A study led by UCLA researchers found that in people with breathing difficulties caused by phrenic nerve injury surgical reconstruction of the nerve can lead to significant improvement in breathing and an increase in regular physical activities.
The phrenic nerve controls voluntary and involuntary breathing, such as during sleep, by transmitting signals from the brain and spinal cord to the esophagus. The signal originates in the C-3 through C-5 cervical spinal roots in the neck, and then travels through the chest between the heart and lungs to the diaphragm, which is the primary muscle involved in breathing. The nerve's signals cause the diaphragm to contract, resulting in expansion of the chest cavity and inhalation of air into the lungs. Individuals with phrenic nerve injury experience difficulty breathing and, depending on the severity of the injury, may become winded after climbing a flight of stairs or even tying their shoes. For some, difficulty in breathing while lying down can interfere with sleep, causing insomnia. Symptoms can include lethargy, headaches and blue-tinged lips or fingers. Some people develop the injury after a major operation such as neck dissection for head and neck cancer, lung surgery, coronary bypass surgery, heart valve or other vascular surgery and thymus gland surgery. After the surgery, sometimes scar tissue forms in the neck, which compresses the nerve. Injuries can also result from epidural injections or other types of nerve blocks, as well as chiropractic manipulation of the neck, which can disturb the roots of the spinal nerves.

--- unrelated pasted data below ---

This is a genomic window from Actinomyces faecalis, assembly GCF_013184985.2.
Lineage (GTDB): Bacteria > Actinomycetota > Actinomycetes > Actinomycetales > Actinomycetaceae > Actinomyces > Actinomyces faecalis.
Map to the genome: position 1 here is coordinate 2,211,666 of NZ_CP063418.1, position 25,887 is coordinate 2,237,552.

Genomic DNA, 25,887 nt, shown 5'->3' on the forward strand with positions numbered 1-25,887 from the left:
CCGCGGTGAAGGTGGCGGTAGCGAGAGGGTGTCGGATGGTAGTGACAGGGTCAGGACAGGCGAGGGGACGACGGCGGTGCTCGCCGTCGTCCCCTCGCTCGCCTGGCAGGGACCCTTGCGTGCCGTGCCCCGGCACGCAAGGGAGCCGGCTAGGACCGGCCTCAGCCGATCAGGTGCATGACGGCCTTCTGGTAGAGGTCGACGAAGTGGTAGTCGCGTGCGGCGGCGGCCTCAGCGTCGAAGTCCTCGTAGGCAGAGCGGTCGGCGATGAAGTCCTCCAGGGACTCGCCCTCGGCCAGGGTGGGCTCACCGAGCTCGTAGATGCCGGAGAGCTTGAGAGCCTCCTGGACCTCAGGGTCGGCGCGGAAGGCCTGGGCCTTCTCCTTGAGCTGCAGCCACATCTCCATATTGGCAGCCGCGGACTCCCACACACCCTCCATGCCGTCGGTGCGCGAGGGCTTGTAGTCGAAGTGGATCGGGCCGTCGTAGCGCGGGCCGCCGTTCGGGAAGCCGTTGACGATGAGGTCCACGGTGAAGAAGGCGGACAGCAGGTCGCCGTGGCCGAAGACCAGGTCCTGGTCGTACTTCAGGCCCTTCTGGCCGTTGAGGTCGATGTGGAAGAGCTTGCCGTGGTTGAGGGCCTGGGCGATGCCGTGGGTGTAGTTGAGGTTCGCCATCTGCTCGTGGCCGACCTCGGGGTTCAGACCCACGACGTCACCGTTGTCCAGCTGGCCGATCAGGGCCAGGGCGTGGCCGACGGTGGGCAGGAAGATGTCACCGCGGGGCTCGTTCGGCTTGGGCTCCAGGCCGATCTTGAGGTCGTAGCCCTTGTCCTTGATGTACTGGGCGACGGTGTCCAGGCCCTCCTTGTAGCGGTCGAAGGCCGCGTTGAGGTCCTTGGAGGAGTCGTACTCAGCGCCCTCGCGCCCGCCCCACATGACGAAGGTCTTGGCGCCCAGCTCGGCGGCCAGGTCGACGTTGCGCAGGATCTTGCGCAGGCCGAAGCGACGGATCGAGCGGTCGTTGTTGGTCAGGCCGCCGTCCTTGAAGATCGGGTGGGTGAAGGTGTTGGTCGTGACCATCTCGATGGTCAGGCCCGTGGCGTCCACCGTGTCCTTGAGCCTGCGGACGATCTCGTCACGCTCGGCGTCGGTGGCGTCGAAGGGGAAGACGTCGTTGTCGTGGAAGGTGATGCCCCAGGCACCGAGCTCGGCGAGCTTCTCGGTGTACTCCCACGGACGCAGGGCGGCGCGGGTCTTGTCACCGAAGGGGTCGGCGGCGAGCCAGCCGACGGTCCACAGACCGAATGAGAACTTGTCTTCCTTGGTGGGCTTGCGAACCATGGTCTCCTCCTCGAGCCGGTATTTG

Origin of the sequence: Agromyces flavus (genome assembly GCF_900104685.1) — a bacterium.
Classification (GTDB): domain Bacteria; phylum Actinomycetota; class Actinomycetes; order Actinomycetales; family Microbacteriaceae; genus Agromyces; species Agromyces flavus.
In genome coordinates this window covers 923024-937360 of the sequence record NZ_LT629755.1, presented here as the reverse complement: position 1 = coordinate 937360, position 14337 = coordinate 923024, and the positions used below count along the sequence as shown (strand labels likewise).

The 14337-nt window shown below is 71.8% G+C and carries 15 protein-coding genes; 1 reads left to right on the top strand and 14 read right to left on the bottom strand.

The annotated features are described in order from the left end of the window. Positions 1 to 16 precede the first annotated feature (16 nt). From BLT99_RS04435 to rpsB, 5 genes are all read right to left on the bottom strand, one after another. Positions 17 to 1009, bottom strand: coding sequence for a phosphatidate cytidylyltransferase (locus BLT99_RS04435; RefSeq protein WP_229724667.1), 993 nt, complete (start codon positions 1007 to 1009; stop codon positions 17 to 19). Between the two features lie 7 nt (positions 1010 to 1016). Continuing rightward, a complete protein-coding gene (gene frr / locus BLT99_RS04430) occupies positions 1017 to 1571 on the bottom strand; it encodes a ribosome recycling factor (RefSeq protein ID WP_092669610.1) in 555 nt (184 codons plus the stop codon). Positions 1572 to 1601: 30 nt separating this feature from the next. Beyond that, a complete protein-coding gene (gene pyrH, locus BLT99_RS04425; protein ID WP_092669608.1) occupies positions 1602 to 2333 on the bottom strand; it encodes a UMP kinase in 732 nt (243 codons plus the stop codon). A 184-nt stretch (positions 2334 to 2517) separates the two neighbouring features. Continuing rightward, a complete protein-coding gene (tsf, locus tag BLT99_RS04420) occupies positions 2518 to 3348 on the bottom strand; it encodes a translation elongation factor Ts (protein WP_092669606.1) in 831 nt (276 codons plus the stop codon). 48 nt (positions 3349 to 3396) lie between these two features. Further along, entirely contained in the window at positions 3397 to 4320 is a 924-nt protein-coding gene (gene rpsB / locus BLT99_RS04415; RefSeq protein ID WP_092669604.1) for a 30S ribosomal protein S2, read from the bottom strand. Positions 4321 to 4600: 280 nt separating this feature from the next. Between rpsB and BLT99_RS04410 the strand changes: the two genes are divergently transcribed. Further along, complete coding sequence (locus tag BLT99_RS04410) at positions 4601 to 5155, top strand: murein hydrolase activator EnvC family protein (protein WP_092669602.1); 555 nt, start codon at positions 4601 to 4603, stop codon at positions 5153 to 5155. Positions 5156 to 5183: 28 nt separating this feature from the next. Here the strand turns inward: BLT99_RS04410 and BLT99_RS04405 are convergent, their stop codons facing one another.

The researchers report there are 5,000 to 10,000 new cases each year, according to conservative estimates.
Researchers followed 180 people treated with phrenic nerve reconstruction for chronic paralysis of the diaphragm for a median of 2.7 years, assessing their physical function and reported outcomes.
Eighty-nine percent of those in the study reported an overall improvement in breathing function. The findings demonstrate the efficacy of the surgery in a large cohort of patients.
University of California, Los Angeles (UCLA), Health Sciences